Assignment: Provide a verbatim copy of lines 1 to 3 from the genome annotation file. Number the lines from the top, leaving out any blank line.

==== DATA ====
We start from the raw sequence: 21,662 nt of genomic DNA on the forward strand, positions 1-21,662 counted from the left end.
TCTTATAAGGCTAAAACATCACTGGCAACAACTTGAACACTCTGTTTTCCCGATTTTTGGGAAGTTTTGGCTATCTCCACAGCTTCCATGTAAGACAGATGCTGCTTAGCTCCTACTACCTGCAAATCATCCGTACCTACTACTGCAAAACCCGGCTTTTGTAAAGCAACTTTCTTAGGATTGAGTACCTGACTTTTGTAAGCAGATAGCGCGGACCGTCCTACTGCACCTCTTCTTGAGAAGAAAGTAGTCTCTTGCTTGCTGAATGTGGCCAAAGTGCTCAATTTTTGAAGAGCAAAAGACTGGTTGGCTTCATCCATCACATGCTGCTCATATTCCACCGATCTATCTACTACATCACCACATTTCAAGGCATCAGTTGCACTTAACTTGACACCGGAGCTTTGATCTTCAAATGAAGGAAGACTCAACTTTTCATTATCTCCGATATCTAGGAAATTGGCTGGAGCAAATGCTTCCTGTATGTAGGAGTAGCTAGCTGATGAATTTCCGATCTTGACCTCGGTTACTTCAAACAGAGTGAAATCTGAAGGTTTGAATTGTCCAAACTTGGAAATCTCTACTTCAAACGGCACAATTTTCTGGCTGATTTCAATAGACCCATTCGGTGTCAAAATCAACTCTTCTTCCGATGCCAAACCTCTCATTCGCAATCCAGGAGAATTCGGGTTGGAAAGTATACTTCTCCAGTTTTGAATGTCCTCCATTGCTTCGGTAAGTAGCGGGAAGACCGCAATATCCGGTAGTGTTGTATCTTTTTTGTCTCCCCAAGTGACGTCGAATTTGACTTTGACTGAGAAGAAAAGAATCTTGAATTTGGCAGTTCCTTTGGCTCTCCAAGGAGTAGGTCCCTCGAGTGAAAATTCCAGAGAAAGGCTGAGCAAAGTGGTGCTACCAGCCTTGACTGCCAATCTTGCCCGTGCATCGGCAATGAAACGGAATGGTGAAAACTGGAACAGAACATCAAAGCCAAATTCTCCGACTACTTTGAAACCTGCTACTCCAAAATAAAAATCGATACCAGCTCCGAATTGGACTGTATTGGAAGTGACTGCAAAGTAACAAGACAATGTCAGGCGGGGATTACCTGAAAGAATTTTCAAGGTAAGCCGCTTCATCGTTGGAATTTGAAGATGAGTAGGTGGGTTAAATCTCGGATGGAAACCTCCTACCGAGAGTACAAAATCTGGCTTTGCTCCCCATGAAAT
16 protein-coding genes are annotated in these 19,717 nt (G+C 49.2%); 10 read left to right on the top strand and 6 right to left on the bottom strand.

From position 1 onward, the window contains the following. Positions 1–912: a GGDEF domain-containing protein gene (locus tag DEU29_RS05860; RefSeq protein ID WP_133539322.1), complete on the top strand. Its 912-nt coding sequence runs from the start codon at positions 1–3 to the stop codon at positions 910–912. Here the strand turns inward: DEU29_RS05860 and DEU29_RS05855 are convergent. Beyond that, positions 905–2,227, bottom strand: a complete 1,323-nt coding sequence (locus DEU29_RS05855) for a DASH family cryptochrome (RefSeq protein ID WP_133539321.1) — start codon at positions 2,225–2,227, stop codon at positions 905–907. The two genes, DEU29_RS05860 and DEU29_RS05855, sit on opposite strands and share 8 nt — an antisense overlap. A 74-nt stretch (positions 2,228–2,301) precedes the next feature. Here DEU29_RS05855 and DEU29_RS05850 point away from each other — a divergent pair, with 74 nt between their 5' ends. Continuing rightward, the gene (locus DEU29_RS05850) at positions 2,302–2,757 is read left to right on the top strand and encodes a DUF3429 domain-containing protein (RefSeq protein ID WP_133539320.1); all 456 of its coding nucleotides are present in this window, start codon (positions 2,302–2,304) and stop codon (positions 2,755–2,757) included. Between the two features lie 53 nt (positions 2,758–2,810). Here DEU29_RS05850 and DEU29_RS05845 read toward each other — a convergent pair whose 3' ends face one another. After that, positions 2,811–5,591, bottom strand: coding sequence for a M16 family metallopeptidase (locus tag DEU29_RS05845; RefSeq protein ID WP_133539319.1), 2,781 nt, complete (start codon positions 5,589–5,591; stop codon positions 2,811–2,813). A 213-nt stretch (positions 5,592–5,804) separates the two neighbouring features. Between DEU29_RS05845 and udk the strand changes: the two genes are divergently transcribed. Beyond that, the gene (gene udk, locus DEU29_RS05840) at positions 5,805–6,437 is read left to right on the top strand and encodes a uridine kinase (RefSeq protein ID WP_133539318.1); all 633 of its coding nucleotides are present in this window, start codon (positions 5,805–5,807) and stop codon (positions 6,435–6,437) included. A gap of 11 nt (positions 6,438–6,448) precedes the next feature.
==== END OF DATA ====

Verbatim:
We start from the raw sequence: 21,662 nt of genomic DNA on the forward strand, positions 1-21,662 counted from the left end.
TCTTATAAGGCTAAAACATCACTGGCAACAACTTGAACACTCTGTTTTCCCGATTTTTGGGAAGTTTTGGCTATCTCCACAGCTTCCATGTAAGACAGATGCTGCTTAGCTCCTACTACCTGCAAATCATCCGTACCTACTACTGCAAAACCCGGCTTTTGTAAAGCAACTTTCTTAGGATTGAGTACCTGACTTTTGTAAGCAGATAGCGCGGACCGTCCTACTGCACCTCTTCTTGAGAAGAAAGTAGTCTCTTGCTTGCTGAATGTGGCCAAAGTGCTCAATTTTTGAAGAGCAAAAGACTGGTTGGCTTCATCCATCACATGCTGCTCATATTCCACCGATCTATCTACTACATCACCACATTTCAAGGCATCAGTTGCACTTAACTTGACACCGGAGCTTTGATCTTCAAATGAAGGAAGACTCAACTTTTCATTATCTCCGATATCTAGGAAATTGGCTGGAGCAAATGCTTCCTGTATGTAGGAGTAGCTAGCTGATGAATTTCCGATCTTGACCTCGGTTACTTCAAACAGAGTGAAATCTGAAGGTTTGAATTGTCCAAACTTGGAAATCTCTACTTCAAACGGCACAATTTTCTGGCTGATTTCAATAGACCCATTCGGTGTCAAAATCAACTCTTCTTCCGATGCCAAACCTCTCATTCGCAATCCAGGAGAATTCGGGTTGGAAAGTATACTTCTCCAGTTTTGAATGTCCTCCATTGCTTCGGTAAGTAGCGGGAAGACCGCAATATCCGGTAGTGTTGTATCTTTTTTGTCTCCCCAAGTGACGTCGAATTTGACTTTGACTGAGAAGAAAAGAATCTTGAATTTGGCAGTTCCTTTGGCTCTCCAAGGAGTAGGTCCCTCGAGTGAAAATTCCAGAGAAAGGCTGAGCAAAGTGGTGCTACCAGCCTTGACTGCCAATCTTGCCCGTGCATCGGCAATGAAACGGAATGGTGAAAACTGGAACAGAACATCAAAGCCAAATTCTCCGACTACTTTGAAACCTGCTACTCCAAAATAAAAATCGATACCAGCTCCGAATTGGACTGTATTGGAAGTGACTGCAAAGTAACAAGACAATGTCAGGCGGGGATTACCTGAAAGAATTTTCAAGGTAAGCCGCTTCATCGTTGGAATTTGAAGATGAGTAGGTGGGTTAAATCTCGGATGGAAACCTCCTACCGAGAGTACAAAATCTGGCTTTGCTCCCCATGAAAT
16 protein-coding genes are annotated in these 19,717 nt (G+C 49.2%); 10 read left to right on the top strand and 6 right to left on the bottom strand.